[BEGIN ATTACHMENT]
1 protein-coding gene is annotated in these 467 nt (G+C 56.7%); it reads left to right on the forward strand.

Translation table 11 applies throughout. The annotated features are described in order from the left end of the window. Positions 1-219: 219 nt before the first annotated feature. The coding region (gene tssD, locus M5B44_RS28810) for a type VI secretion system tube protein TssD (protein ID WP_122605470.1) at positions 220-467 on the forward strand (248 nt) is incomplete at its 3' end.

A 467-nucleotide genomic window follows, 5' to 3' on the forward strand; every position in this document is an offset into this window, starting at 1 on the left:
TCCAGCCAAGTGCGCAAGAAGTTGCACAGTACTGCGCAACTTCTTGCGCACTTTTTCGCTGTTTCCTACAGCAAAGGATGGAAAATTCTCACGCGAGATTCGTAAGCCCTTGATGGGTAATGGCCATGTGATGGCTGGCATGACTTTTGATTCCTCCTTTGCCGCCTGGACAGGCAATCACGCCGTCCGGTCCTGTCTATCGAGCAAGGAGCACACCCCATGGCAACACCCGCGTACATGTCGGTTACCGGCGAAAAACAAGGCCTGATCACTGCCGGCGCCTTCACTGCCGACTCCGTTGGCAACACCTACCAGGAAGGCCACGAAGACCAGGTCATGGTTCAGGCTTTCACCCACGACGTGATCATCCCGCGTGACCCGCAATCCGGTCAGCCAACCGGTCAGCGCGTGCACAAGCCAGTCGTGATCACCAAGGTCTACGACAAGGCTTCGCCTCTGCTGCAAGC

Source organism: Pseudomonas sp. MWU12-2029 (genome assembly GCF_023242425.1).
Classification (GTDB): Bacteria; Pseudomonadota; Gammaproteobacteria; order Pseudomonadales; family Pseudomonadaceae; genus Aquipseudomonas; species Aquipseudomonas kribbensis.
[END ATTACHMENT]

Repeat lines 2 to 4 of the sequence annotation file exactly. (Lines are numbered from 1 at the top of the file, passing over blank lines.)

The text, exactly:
Translation table 11 applies throughout. The annotated features are described in order from the left end of the window. Positions 1-219: 219 nt before the first annotated feature. The coding region (gene tssD, locus M5B44_RS28810) for a type VI secretion system tube protein TssD (protein ID WP_122605470.1) at positions 220-467 on the forward strand (248 nt) is incomplete at its 3' end.

A 467-nucleotide genomic window follows, 5' to 3' on the forward strand; every position in this document is an offset into this window, starting at 1 on the left:
TCCAGCCAAGTGCGCAAGAAGTTGCACAGTACTGCGCAACTTCTTGCGCACTTTTTCGCTGTTTCCTACAGCAAAGGATGGAAAATTCTCACGCGAGATTCGTAAGCCCTTGATGGGTAATGGCCATGTGATGGCTGGCATGACTTTTGATTCCTCCTTTGCCGCCTGGACAGGCAATCACGCCGTCCGGTCCTGTCTATCGAGCAAGGAGCACACCCCATGGCAACACCCGCGTACATGTCGGTTACCGGCGAAAAACAAGGCCTGATCACTGCCGGCGCCTTCACTGCCGACTCCGTTGGCAACACCTACCAGGAAGGCCACGAAGACCAGGTCATGGTTCAGGCTTTCACCCACGACGTGATCATCCCGCGTGACCCGCAATCCGGTCAGCCAACCGGTCAGCGCGTGCACAAGCCAGTCGTGATCACCAAGGTCTACGACAAGGCTTCGCCTCTGCTGCAAGC